Departments & Programs
- FASS Compass
- FASS Co-op Jobs
- Applied Legal Studies (Master's degree)
- Cognitive Science
- First Nations Studies
- French Cohort
- Gender, Sexuality, and Women's Studies
- Global Asia
- Graduate Liberal Studies (Master's degree)
- Hellenic Studies
- International Studies
- Labour Studies
- Language Training Institute
- Political Science
- Public Policy (Master's degree)
- Urban Studies (Master's degree)
- World Literature
- High School Outreach
Is the School for International Studies for you?
Do you see yourself as part of a world that extends beyond where you currently live? Are you motivated to think and work internationally, in pursuit of a more peaceful and just world? Are you curious to learn about societies, economies, and political systems in Africa, Asia, Latin America, Europe, or the Middle East? If so, then the undergraduate Major in International Studies may be perfect for you.
We are a community of scholars, teachers, and students who work on real world issues: we seek to bridge the gap between what goes on in the university and what goes on in the places we study. Mostly, we work on regions facing significant challenges, whether it be long-standing conflicts, a lack of stable institutions that can protect human rights, or institutions that maintain or deepen economic inequality and poverty.
We believe that all of us have a role to play in resolving these issues, not as members of the so-called “developed” world, but as partners with individuals, grassroots organizations, and communities across the planet that are taking up the work of peacebuilding and human development.
Established in 2006, the School for International Studies offers interdisciplinary research and teaching on international affairs. Drawing from the disciplines of Economics, Comparative Politics and International Relations, History, Sociology, and Anthropology, the School is interested in the interconnected areas of peace and security; international development; human rights and international law; and governance and civil society.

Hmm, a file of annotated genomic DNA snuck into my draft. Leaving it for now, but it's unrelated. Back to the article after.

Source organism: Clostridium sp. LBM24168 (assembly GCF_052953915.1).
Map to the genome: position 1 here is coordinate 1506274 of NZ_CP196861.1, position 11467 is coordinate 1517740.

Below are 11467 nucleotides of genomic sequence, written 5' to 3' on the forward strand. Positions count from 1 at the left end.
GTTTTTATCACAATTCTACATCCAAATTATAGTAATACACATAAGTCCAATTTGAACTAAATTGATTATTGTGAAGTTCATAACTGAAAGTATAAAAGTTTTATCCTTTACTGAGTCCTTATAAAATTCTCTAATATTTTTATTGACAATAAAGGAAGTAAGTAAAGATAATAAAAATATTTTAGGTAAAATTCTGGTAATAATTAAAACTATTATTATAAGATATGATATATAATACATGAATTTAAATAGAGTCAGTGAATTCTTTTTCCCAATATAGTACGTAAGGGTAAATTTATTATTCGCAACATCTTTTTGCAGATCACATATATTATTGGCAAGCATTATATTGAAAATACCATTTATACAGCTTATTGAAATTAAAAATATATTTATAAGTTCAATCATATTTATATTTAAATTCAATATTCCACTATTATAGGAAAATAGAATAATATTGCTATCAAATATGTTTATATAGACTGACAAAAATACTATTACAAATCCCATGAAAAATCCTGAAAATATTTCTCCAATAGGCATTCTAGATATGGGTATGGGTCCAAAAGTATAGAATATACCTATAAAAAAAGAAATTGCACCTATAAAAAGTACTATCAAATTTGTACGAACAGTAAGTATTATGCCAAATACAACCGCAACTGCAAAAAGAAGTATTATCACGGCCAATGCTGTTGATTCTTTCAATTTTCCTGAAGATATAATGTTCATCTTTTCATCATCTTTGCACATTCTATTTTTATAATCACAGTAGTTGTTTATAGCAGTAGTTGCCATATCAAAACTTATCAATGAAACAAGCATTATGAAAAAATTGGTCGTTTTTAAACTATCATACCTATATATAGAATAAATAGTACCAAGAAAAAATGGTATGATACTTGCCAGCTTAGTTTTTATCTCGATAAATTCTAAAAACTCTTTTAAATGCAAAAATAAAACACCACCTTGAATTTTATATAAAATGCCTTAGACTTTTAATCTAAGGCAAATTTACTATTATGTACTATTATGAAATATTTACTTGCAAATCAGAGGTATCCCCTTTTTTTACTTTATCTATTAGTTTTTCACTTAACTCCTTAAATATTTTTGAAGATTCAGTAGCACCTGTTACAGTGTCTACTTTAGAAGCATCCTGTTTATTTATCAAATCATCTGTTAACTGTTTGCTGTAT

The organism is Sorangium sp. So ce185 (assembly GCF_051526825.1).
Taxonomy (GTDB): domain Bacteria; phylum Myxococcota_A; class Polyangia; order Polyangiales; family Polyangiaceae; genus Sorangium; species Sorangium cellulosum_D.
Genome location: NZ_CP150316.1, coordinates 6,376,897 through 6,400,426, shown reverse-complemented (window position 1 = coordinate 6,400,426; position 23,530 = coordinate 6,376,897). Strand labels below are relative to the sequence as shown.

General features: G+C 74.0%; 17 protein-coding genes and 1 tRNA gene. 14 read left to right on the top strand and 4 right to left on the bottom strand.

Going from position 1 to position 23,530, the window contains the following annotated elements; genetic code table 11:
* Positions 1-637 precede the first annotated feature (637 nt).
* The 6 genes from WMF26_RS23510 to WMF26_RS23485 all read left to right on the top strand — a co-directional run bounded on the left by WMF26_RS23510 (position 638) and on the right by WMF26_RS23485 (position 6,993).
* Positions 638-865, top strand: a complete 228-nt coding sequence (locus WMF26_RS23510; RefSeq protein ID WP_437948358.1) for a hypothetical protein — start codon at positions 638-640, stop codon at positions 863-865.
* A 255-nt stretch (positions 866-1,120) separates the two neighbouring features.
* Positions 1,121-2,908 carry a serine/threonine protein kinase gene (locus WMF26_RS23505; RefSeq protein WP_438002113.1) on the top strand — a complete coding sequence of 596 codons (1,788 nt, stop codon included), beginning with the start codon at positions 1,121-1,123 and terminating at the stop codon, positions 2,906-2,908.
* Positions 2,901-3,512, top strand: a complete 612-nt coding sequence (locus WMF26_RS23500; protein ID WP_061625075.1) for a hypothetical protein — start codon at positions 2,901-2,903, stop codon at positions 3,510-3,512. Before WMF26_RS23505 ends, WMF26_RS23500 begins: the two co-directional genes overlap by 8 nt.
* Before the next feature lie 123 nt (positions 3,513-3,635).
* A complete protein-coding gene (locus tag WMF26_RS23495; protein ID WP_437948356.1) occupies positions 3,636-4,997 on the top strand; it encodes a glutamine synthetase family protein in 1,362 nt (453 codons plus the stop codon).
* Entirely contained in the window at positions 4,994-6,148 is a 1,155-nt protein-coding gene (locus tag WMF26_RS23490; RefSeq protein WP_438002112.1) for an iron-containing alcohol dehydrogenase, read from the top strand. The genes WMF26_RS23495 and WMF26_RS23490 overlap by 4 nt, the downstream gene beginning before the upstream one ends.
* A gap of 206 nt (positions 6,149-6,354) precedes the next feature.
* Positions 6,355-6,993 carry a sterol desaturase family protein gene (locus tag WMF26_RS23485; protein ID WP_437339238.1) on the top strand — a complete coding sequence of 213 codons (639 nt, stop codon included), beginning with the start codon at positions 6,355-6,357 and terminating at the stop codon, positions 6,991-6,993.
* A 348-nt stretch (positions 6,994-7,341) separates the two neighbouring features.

Faculty members research and write on themes that include global trends in political violence; security; trafficking; international relations theory; the causes and consequences of state failure and of civil wars; post-conflict reconstruction; civil society and democratization; international criminal justice; the history of intelligence; Islam and politics; and growth and poverty in the context of economic globalization.
Co-operative Education Program
Want to know more?
You will choose from one of three specialized concentrations of study.
International Security and Conflict
International politics including the causes, patterns and consequences of wars within and between states, terrorism, and possible ways of resolving conflicts and building peace and security.
Comparative World Politics, Culture and Society
Sociology and politics of different regions of the world; themes such as religion and politics, nationalism and globalism, patterns of democratization and authoritarian rule around the world.
International Development, Economic and Environmental Issues
Causes and consequences of disparities in wealth and poverty, global economy, development strategies and policies, and environmental issues.